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Systems Thinking

Lant Pritchett on Why We Struggle to Think in Systems (and Look for Heroes and Villains Instead)

Duncan Green's picture

rebirth-education-lant-pritchettThis passage in Lant Pritchett’s new book, The Rebirth of Education, (reviewed here yesterday), had me gurgling with pleasure. It explains, in vintage Pritchett prose, why we all find it so hard to think in terms of systems, rather than agents (i.e. heroes and villains). He totally nails the origins of that glazed look I see in the eyes of my Oxfam colleagues when I start going on about systems, complexity, emergence etc:

“I am going on at length about this because this book is about explaining and fixing poor learning outcomes by fixing broken systems, not fixing people. But I have to go on about this because system explanations just have no appeal to people, myself included. Agent-centered explanations are powerfully appealing to us, on a very deep level. Believe me, if your child says, “Daddy, tell me a story,” you can be sure he or she wants a story with agents, heroes and villains who have goals and make plans and overcome obstacles.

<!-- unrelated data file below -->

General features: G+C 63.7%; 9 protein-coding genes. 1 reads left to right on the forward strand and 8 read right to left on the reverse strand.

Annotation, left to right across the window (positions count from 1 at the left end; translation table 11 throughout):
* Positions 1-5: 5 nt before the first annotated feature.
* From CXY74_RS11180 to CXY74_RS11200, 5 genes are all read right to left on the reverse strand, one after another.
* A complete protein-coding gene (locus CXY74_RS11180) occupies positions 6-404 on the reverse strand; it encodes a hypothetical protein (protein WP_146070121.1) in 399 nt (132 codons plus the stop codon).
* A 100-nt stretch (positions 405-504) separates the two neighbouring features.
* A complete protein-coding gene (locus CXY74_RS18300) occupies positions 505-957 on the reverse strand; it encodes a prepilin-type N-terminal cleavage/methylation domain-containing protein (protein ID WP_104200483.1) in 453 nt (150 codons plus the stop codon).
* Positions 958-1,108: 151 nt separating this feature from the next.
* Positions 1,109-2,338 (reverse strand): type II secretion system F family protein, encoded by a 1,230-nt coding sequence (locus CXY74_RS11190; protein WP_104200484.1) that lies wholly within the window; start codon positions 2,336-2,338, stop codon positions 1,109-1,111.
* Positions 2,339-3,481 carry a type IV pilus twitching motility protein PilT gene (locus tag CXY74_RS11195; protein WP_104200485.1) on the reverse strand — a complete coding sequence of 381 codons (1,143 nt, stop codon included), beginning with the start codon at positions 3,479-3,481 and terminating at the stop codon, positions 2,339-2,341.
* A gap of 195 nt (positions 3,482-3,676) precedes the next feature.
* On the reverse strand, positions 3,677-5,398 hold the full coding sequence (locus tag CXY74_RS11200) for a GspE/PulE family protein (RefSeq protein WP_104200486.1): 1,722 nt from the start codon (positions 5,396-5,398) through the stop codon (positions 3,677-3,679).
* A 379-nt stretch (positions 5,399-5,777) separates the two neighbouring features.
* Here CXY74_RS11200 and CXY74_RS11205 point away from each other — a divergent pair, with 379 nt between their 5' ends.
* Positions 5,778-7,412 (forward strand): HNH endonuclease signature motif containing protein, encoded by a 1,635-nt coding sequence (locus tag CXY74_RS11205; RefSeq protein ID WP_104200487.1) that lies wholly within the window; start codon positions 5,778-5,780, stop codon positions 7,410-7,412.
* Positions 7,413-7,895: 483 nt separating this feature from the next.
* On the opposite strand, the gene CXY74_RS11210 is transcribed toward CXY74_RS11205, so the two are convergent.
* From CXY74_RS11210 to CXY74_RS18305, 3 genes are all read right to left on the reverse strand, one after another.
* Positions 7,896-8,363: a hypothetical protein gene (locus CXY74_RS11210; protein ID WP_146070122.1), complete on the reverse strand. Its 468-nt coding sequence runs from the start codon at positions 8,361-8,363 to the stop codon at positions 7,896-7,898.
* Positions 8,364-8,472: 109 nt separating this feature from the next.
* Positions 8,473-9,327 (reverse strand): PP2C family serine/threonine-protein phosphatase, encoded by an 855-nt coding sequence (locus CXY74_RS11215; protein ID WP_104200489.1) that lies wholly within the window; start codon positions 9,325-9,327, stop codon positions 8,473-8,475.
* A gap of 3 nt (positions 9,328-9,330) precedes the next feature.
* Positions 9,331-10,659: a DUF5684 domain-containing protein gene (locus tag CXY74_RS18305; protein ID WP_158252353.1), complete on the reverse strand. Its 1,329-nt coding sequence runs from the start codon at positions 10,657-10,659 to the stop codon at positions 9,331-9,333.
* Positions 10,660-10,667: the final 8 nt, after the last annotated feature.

How do We Move from Getting Kids into School to actually Educating Them? Provocative New Book by Lant Pritchett

Duncan Green's picture

rebirth-education-lant-pritchettI approached Lant Pritchett’s new book ‘The Rebirth of Education’ with glee and trepidation. Glee because Lant is one of the smartest, wittiest and best writers and thinkers on development. Trepidation because this issue is an intellectual minefield of Somme-like proportions (remember the epic Kevin Watkins v Justin Sandefur battle?). And sure enough, Lant took me into all kinds of uncomfortable places. Allow me to share my confusion.

First the book. Based on a data-tastic summary of a lot of research and case studies, Lant argues, in the words of the book’s subtitle, that ‘Schooling Ain’t Learning’:

  • In India less than half of children surveyed in grade 5 could read a story for second graders (and over 1 in 4 could not read a simple sentence), and only slightly more than half could do subtraction. Results over several years were getting worse, not better. See graphic for more examples.
  • In Tanzania over 65 percent of students who sat the 2012 examination for secondary school (Form IV) completers failed, with the worst possible results.
  • A majority of 15 year-olds in low- and middle-income countries have only learned enough to reach the bottom 5 percent of their peers in high-income countries.